6-year-old dies from rabies after being scratched by an infected bat

Bat upside down on a branch. (Getty Images)
Bat upside down on a branch. (Getty Images)

A 6-year-old boy has tragically died from rabies after being scratched by an infected bat in a wooded area near his home in Eustis, Fla. Ryker Roque’s scratch reportedly went untreated, and he started experiencing hallucinations and convulsions a few weeks after he was bitten.

His family rushed him to the emergency room.

“The doctors explained that if it was rabies, he had a zero percent chance of survival,” the family’s GoFundMe page explained. A few days after he was hospitalized, tests showed that Ryker was, indeed, positive for rabies.

Desperate, the family opted for an experimental procedure to try to save the boy’s life. The therapy, dubbed the Milwaukee Protocol, requires a patient to be treated with antiviral drugs while in a medically induced coma.

In 2004, a 15-year-old Wisconsin girl underwent the therapy and became the first human ever to survive rabies without vaccination.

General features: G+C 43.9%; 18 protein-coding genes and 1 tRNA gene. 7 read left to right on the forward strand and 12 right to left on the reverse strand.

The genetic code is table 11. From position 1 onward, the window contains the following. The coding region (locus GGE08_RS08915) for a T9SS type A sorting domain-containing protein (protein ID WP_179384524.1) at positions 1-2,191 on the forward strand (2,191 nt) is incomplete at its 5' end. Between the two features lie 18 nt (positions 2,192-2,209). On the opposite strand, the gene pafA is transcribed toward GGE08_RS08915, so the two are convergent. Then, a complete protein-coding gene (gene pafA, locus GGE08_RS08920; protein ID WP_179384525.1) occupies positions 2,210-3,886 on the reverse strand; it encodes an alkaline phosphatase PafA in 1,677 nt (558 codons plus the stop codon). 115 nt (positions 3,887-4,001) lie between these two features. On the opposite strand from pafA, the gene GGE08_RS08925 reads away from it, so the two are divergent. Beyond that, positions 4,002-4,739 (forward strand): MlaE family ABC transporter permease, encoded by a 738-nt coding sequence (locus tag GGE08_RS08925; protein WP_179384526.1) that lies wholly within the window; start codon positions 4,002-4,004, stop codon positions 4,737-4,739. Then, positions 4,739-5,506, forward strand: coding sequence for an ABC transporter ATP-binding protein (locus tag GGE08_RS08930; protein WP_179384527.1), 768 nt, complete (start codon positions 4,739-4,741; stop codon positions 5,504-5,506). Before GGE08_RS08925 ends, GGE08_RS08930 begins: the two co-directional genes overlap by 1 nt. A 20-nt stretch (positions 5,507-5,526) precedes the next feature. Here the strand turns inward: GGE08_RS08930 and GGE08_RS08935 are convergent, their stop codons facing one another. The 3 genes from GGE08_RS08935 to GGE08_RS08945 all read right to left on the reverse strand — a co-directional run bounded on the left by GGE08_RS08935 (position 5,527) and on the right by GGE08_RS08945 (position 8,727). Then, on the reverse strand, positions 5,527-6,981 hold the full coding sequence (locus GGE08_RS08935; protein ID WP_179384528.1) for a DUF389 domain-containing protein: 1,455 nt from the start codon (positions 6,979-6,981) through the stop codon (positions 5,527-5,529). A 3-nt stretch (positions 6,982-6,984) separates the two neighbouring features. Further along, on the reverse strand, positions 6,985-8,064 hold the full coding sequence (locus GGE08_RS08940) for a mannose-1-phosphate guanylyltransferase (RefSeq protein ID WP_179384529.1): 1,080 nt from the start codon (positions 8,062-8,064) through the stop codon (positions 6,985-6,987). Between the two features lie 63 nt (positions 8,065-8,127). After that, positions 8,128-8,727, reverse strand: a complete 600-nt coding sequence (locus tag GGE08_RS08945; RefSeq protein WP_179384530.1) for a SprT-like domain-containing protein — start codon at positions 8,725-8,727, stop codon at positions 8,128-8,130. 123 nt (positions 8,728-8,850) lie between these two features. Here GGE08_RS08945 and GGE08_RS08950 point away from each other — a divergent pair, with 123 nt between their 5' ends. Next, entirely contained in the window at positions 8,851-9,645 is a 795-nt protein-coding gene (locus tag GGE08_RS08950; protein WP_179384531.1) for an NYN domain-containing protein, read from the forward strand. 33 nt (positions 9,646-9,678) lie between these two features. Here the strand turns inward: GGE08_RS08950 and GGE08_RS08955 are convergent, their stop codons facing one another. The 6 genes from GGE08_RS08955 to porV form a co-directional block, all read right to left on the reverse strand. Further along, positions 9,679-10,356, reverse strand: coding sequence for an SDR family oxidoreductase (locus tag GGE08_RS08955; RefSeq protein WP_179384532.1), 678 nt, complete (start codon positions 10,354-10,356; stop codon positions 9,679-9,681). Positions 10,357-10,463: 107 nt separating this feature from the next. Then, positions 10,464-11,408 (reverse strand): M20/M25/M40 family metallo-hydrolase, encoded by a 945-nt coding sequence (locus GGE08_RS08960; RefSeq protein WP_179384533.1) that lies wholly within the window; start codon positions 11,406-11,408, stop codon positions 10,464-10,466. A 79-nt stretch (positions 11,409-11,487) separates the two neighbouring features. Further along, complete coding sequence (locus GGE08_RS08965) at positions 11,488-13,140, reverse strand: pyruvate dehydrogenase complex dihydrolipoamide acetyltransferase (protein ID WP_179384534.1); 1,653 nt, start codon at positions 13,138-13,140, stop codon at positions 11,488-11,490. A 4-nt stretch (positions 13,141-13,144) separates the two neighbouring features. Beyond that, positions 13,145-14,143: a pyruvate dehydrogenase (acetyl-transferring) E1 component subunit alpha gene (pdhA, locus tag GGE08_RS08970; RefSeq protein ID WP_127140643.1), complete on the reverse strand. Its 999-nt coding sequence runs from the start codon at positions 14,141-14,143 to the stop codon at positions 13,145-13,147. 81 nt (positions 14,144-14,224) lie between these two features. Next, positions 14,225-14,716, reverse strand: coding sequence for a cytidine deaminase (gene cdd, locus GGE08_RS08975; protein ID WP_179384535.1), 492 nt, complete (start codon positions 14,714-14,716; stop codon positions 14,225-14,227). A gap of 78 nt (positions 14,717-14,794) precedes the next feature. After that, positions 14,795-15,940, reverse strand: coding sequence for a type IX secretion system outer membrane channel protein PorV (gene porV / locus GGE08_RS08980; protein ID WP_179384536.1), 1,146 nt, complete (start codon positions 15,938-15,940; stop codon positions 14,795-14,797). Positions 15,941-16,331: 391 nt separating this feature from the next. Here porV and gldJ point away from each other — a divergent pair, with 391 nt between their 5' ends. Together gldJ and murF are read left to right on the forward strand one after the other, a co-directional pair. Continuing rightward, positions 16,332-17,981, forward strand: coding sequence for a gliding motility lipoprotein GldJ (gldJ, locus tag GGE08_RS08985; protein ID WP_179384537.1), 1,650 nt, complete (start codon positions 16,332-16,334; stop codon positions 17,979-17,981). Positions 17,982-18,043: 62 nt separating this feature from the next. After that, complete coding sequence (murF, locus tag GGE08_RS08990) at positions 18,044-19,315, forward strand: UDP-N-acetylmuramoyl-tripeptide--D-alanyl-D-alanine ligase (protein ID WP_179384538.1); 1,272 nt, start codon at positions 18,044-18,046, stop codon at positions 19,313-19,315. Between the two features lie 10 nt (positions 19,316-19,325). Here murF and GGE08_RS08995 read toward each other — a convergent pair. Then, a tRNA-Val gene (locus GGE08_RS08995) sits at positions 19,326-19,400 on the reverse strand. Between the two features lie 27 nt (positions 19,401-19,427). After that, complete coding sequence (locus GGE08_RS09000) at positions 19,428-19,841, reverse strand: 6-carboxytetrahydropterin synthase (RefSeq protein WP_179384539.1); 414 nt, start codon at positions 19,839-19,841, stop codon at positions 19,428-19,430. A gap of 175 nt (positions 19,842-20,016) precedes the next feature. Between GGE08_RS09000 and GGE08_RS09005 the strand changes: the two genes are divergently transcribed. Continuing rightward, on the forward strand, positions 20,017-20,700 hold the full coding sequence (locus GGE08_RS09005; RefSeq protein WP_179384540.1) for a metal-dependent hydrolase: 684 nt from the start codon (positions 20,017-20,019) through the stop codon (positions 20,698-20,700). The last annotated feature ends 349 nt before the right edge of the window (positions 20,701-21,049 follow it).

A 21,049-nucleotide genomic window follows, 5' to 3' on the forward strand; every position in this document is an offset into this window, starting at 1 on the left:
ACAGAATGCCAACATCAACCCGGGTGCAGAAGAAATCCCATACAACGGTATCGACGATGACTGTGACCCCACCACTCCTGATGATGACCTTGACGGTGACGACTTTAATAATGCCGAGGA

Unfortunately, the procedure didn’t work on Ryker, and he died on Sunday.

In unvaccinated humans, rabies is almost always fatal after neurological symptoms have appeared, so it’s important to get vaccinated as soon as possible after exposure, preferably within six days. According to the Centers for Disease Control and Prevention, tens of thousands of people each year are successfully protected from developing rabies through vaccination after being bitten.

One of the most common ways for humans to contract rabies is through a bat (they spread the disease through saliva), so it’s important to remind children not to touch wild animals.

When bitten by an unknown animal, the CDC recommends washing the wound thoroughly with soap and water and seeking immediate medical attention.

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